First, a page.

Designers: Daniel Bishop
Publisher: Tiger Crab Studios
Play Time: 20-40 minutes
Rules Available Online: No
Tiger Crab Studios successfully funded a 20-page, black and white, horror comic book, titled Nevera Tales, back in June of 2016. Coming this summer they’ll be launching a new campaign for card games set in the same universe called Nevera Wars. The game has players taking control of necromancers and battling horrific creatures.
Nevera Wars is a deck constructing, card battling game for 2-4 players. Each player creates a deck of 36 Minion cards that can be summoned to the table, with the goal of defeating and taking a set number of other players’ creatures. This is done by placing Resources, summoning Minions, and using Minions’ attacks and abilities to slowly break down your opponents.
Summoning Minions and using their abilities costs Resources. Once per turn a player can play any card from their hand face-down on the table to use as a Resource. As Resources are used they’re turned sideways to show they’ve been spent, turning upright again at the start of that player’s next turn. If a player has enough Resources they may summon one Minion to the table, having up to a max of three on the table at one time. Every Minion can then use one of their abilities as long as enough Resources are left available to use.
Minions can also be upgraded during play by summoning more powerful Minions that build off their weaker, base Minions. Pretty much every Minion in the game has three forms, their base form plus two upgrades. The father along the upgrade path a Minion is, the more powerful its abilities and the more hit points it has.
Play continues until one player has defeated and taken whatever set number of Minions that is required is met.
The copy of Nevera Wars I received was a very early prototype that came in two plain white deck boxes. That being said, the cards were pretty high quality.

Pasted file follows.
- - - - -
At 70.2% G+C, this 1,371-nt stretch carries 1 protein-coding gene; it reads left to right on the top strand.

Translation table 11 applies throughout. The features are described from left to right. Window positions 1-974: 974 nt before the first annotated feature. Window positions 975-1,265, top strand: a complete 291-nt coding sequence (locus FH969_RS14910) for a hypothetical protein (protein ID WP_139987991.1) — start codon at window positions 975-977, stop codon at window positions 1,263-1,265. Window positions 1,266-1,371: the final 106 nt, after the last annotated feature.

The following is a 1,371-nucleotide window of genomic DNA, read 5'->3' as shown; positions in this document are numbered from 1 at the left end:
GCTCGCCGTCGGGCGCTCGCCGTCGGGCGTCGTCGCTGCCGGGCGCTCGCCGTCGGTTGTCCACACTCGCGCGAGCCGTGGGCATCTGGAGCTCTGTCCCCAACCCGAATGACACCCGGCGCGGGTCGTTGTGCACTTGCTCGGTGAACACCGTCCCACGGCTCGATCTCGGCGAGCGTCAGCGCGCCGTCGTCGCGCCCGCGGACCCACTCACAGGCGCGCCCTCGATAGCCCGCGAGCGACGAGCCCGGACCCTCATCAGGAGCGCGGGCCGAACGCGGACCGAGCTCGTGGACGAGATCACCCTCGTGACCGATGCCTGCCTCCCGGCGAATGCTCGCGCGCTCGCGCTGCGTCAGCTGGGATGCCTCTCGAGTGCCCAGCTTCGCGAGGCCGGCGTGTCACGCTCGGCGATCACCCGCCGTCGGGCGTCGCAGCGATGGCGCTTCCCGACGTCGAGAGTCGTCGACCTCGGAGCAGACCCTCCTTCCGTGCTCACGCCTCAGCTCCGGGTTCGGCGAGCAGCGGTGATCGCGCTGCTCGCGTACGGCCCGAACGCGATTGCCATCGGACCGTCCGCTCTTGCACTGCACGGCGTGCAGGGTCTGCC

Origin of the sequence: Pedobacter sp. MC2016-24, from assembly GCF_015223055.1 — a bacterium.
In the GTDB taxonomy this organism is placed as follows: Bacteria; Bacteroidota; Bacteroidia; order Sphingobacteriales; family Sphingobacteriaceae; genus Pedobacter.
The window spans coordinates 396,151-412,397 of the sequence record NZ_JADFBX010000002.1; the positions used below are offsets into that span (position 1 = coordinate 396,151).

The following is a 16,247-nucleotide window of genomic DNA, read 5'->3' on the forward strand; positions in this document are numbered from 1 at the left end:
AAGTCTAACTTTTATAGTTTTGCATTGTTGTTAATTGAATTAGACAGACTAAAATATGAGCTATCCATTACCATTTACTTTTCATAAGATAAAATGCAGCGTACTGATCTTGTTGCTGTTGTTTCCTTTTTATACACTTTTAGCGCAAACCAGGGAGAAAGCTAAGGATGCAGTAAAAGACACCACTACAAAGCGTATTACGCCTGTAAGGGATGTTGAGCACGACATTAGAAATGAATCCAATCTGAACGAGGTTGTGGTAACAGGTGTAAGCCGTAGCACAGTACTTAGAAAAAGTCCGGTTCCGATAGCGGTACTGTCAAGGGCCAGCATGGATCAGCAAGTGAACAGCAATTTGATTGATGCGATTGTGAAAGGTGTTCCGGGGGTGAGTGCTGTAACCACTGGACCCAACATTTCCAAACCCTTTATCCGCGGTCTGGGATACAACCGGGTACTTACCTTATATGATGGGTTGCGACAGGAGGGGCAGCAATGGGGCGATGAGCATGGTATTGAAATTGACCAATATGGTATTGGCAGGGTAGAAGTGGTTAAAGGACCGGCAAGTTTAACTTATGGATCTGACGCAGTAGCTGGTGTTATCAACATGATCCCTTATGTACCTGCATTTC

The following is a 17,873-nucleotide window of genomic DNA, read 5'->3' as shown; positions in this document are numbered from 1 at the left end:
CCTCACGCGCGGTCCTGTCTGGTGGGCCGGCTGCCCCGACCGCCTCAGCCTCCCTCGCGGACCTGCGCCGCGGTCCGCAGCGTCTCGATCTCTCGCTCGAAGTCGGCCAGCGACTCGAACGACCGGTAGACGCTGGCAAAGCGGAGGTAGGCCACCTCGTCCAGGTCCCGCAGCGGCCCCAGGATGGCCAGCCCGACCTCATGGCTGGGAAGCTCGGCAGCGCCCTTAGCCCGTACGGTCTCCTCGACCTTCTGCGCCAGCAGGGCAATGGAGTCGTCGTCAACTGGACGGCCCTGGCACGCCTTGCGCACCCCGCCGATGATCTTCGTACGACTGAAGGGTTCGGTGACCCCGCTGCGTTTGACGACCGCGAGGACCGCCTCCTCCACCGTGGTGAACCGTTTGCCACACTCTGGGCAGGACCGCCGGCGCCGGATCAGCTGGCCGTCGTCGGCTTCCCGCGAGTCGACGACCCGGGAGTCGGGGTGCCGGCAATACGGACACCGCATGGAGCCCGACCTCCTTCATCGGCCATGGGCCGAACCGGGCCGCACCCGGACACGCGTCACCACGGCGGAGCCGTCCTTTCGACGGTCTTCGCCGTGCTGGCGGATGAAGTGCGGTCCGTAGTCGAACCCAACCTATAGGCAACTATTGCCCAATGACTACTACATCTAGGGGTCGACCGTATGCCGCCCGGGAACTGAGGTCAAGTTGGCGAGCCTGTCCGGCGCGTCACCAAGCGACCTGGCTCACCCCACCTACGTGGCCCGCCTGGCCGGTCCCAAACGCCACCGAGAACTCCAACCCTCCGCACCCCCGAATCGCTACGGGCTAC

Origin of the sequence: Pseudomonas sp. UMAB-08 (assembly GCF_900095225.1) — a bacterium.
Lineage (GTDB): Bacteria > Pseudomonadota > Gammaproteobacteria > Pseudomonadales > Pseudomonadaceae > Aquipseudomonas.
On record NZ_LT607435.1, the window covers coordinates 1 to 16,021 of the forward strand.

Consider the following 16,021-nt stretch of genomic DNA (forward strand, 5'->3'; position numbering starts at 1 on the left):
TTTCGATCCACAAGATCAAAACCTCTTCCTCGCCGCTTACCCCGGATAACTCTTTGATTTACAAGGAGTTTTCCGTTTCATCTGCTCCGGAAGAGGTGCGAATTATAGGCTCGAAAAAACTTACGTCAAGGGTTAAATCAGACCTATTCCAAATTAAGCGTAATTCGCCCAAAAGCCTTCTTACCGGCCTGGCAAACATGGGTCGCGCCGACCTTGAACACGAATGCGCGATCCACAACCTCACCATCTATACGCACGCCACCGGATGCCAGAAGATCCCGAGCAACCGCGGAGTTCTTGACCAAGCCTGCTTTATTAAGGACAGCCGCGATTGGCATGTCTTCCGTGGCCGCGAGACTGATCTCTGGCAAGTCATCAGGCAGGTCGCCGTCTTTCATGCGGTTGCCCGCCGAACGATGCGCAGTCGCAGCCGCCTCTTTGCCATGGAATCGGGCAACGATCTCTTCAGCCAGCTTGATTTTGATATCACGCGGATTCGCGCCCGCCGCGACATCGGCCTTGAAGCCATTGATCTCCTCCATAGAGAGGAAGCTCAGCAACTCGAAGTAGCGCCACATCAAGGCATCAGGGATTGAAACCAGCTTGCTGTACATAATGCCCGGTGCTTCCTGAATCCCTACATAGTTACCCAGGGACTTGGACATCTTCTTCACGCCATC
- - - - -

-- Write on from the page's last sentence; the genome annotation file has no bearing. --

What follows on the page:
What I can comment on is the amazing artwork in the game. It’s dark, brooding, and hauntingly morbid without being gory of violent. The layout of the cards can use a bit of work. They’re very text heavy, but need to be so since every Minion carries a slew of abilities printed directly on their card. I couldn’t comment on a fix, but I can say it’s a bit overwhelming to look at a card, especially as a new player.
The health trackers for each Minion are two cards placed one over the other. The base card has numbers, while the top card has two holes on it to show the health number to both players, supposedly making each Minion’s health level to both players at a quick glance. They’re clunky, and while I get the idea behind them, they don’t work as well as expected.
Nevera Wars feels a bit like a cross between Magic: The Gathering and the Pokemon TCG while keeping the flow of tempo of the gaming moving along by streamlining the Resource building by allowing players to use any cards as a Resource. Each Minion having a large set of abilities also saves on having to use separate cards for spells, counters, etc…
While the time it takes to get Minions out on the table is decreased drastically by this, the game still feels a bit slow and doesn’t really pick up until some upgraded Minions start hitting the table. Also, while every Minion has a good amount of abilities on their card, only one or two really feel very effective, the rest being able to be ignored.
Nevera Wars is still being worked on, with a Kickstarter starting this Summer. There’s still plenty of time for the game to change. There’s a really great game in there. It just needs a bit more polish before really being something to get excited about.
I’d keep my eye on this one.
A prototype copy of Nevera Wars was provided free for preview by Tiger Crab Studios. It was returned to them after play.
Media personality Rob Kalajian has been a staple in the board game world for many years. As a former writer for Purple Pawn and the owner of A Pawn’s Perspective, Rob focuses on board game reviews, events, and news. A self-proclaimed geek, Rob loves all things toys and games and even helps raise his four kids in his spare time.
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